• Easily see all changes to the entire system over time.
  • Easily get details on anything you can think of: How many projects do you have? Which ones are Windows Services? How many variables do you have; which ones are encrypted? Which projects are using a particular Library Variable Set?
  • Implement standards/best practices in your Octopus Deploy setup and then automatically confirm compliance with these standards by unit testing your configuration export. You will save countless hours and ensure quality by automating it.
  • Compare releases (coming soon - on road map).

There is a lot you can do with an export; you might want to read the full rationale here for exporting your data. But trust me: once you've started exporting your configuration data you'll wonder how you've been living without it.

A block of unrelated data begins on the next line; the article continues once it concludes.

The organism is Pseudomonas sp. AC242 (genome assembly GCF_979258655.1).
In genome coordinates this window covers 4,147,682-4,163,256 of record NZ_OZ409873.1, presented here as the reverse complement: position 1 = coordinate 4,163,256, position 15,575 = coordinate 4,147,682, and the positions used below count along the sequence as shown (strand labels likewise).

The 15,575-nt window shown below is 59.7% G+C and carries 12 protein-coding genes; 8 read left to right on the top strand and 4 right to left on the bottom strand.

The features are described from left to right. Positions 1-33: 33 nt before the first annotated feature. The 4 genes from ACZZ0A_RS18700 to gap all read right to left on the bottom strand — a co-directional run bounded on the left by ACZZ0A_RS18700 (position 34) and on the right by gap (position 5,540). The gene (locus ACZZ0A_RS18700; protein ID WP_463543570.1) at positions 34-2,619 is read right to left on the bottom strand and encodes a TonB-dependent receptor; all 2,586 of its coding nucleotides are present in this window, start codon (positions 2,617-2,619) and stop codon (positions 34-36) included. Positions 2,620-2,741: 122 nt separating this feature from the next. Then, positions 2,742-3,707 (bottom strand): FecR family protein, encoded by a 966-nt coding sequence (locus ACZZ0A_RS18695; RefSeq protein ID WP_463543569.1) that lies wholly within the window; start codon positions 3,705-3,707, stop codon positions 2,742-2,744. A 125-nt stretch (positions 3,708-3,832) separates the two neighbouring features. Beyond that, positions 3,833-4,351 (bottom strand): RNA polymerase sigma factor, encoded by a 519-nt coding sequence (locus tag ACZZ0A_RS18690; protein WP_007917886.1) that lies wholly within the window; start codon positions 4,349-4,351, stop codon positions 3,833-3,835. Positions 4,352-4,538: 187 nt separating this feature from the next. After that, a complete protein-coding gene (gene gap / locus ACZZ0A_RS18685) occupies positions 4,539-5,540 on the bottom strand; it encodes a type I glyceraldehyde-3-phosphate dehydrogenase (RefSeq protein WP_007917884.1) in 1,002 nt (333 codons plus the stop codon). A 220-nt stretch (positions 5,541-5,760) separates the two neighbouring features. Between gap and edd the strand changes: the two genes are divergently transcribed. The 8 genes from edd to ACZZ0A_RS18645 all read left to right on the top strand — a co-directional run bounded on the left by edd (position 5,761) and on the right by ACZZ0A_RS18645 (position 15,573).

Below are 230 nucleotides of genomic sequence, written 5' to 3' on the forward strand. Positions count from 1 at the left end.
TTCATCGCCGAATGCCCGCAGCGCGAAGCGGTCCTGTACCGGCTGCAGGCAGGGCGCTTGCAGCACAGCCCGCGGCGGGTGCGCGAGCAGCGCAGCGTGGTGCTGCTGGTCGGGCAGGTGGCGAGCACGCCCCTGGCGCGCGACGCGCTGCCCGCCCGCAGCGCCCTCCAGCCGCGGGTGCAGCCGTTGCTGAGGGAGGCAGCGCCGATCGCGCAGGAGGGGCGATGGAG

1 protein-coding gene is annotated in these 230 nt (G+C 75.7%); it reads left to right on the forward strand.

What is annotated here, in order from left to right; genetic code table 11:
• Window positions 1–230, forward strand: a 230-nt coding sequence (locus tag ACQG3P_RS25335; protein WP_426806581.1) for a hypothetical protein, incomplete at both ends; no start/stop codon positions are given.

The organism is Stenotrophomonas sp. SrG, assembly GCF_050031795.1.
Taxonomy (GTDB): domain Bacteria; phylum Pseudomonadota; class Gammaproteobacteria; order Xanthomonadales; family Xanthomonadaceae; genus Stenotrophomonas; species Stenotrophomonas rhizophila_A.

Why Use This Set Of Tools?

Octopus Deploy does not provide a good out-of-the-box solution for getting all your configuration settings so I created Octopus Deploy Utilities. ODU has a lot of cool and unexpected features:

  • It exports all your data or can selectively export particular types using a whitelist or blacklist. Properties for a particular type can also be whitelisted or blacklisted.
  • It post-processes your export data to simplify and improve usage. For example it automatically adds id -> name lookup information so you can view/work with its user-friendly name, i.e. EnvironmentName = 'Production-West' instead of only by Id, i.e. Environment = 'Environments-37'. It also adds the deploy process and all variable values directly to each project file. And a lot more!